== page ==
Note: this review was first posted on Discovery, an awesome website that pairs independent authors and readers. To see the post there click HERE.
Cyberpunk fans and fans of far future fiction will enjoy reading this book.
In 2065, corporate sponsored governments jockey for supremacy in the biotechnical arena. Bullets and missiles take a back seat to cyber-enhanced soldiers and pulse weapons. In this extreme environment, only the most hardened body and mind can survive.
Calder McKenna was a failed experiment in the military’s push for power. Now a special agent for the metro task force, he lives day by day trying to forget the ones that were lost… the ones that he could have saved.
When technology and humanity collide, Calder is forced to make desperate decisions, but how do you destroy the monster without becoming one yourself?
Calder Mckenna is an ex-soldier working as a cop who is still haunted by the actions of his past. His life gets a whole lot more complicated when a mysterious package shows up at his door. While what is in the package might unlock hidden potential inside him, it might also make him into a monster. This story is about his struggle to maintain his humanity while still protecting his partner and those around him.
The book starts off strong and is full of action. The integration of technology and humanity is a consistent theme throughout the book. Calder also starts out as a rather interesting character to me. I found myself wanting to know more about him and why he was the way he was. For most of the book I was excited about it and enjoyed the story. There was at least one relationship that I found a little less believable than others but I won’t go into detail about it to avoid spoilers but otherwise I was intrigued.
I was reminded of things like Altered Carbon or Phillip K. Dick novels as I was reading this. While this is not quite as realized as those worlds, this was still an entertaining read. I liked how these mega corporations are controlling everything from behind the scenes but I never got a great sense of what exactly they were doing or why. It was clear that they were not above board and needed to be stopped, but I feel like that is part of the book that could have been strengthened.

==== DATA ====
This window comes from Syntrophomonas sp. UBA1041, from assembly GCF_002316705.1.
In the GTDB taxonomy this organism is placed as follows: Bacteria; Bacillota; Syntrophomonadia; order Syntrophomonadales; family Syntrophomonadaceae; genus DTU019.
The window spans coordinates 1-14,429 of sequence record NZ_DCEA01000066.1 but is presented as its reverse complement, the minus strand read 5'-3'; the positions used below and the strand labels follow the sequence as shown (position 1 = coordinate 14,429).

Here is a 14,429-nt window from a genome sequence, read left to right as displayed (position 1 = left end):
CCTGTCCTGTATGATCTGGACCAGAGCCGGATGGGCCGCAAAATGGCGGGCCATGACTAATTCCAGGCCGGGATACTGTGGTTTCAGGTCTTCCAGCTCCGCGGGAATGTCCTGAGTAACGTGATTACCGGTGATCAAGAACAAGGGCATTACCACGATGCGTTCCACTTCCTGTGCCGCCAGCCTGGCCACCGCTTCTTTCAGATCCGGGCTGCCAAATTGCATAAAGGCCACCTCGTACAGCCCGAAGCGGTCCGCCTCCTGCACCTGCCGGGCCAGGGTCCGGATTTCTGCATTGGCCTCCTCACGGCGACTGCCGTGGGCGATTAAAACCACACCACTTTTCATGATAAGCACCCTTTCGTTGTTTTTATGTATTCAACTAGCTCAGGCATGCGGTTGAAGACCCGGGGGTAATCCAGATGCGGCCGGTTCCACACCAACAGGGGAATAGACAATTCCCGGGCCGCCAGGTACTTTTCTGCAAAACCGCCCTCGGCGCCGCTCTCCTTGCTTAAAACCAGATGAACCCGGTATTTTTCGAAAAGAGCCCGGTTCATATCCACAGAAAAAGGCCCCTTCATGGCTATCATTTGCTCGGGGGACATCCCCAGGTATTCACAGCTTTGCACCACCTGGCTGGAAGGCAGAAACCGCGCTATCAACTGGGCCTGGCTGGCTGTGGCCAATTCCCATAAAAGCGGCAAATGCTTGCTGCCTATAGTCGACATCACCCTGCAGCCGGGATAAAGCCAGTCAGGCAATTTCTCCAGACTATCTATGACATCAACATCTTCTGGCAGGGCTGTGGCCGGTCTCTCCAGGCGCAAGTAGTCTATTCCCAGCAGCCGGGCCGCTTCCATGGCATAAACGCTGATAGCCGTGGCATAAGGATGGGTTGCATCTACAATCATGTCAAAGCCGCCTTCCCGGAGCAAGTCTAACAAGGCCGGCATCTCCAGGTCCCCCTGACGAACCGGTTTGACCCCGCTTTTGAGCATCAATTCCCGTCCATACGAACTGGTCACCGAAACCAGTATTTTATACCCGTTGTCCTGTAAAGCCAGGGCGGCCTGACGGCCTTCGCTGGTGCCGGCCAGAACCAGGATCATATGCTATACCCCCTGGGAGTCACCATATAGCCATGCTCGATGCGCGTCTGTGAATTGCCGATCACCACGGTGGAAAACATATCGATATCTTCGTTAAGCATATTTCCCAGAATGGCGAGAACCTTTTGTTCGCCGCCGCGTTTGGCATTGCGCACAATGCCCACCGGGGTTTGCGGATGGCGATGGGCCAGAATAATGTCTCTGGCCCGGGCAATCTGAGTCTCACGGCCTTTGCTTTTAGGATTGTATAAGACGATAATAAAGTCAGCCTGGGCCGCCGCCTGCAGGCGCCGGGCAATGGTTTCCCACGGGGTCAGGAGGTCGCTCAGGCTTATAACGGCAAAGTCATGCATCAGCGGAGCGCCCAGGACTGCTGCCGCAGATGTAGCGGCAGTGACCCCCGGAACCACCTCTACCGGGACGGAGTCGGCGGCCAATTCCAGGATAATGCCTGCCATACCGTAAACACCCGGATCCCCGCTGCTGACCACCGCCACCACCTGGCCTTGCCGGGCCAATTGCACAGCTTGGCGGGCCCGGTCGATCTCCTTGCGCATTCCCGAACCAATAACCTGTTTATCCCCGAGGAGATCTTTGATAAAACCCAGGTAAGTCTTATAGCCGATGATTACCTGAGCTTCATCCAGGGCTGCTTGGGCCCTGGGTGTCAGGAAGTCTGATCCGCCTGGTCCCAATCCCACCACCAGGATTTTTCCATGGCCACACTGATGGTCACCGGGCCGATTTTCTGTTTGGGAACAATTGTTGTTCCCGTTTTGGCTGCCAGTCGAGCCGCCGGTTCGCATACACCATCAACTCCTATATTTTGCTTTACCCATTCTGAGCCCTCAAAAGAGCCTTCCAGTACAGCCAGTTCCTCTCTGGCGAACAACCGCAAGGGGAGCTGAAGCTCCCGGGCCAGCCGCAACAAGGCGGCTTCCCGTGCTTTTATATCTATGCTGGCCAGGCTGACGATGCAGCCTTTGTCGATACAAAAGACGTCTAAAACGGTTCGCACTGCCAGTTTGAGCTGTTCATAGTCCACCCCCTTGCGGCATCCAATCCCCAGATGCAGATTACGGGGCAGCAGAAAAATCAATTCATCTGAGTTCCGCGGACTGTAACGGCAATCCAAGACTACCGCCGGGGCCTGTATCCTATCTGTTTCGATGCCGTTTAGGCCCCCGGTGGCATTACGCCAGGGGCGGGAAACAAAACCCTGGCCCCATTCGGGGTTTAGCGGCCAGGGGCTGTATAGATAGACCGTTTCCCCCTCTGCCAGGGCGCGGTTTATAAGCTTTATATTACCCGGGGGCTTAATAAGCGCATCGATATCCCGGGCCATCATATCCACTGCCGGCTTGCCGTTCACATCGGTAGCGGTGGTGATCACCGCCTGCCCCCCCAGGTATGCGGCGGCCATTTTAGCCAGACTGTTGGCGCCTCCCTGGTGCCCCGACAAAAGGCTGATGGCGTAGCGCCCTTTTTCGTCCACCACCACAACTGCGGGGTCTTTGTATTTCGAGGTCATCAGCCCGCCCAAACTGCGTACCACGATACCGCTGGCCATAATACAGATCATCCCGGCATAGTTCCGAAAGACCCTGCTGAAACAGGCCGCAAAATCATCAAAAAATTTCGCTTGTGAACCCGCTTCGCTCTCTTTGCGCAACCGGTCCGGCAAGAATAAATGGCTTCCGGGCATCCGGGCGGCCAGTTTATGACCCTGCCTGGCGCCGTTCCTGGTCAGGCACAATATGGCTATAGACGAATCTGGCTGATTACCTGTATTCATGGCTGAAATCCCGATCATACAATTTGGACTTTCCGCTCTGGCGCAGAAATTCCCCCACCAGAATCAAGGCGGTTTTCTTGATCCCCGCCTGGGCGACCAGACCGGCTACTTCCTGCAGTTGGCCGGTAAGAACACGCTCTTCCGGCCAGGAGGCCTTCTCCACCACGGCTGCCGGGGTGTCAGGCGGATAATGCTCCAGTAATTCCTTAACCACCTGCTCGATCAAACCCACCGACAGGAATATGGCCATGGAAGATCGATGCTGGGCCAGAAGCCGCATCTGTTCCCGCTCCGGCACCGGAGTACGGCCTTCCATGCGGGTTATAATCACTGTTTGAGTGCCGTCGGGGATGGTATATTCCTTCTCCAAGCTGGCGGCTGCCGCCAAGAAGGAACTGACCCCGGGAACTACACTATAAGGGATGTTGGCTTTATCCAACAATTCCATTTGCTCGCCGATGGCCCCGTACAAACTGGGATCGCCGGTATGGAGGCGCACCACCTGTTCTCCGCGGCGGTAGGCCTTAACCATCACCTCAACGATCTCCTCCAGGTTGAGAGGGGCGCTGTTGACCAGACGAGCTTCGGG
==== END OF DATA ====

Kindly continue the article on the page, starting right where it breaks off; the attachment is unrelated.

The action is fast and continuously interesting and I found myself rooting for Calder to succeed. There is a lot of action and for this kind of story, I find that a great plus. I enjoy a little bit of philosophy about the way things are but then I am ready to get back to the fight. Edge of Darkness provides a constant stream of intense action with real, high stakes.
For me this just narrowly missed being a four star book, mostly because I felt like some of the scenery and background could have been delved into a little more, and like I said one relationship never quite worked for me.
If you like far future fiction, this is a good one to go with and I will be checking out the sequels.
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Hello out there in cyberspace. Slick Dungeon here and I just read a book about outer space that I want to share with you. I enjoyed this one a lot and I will be doing a little review. There will be some spoilers but I will not give away the whole plot here. You’ve been warned if you want everything in the book to be a surprise.
To Be Taught if Fortunate by Becky Chambers is a hard science fiction novella that had me interested cover to cover. It follows the adventures of four astronauts in the far future who have been sent from Earth to explore a few planets and their ecosystems in the interests of science and humanity. Ariadne, Chikondi, Elena and Jack have all been tasked to take scientific recordings, samples, etc. and sent back to Earth for study.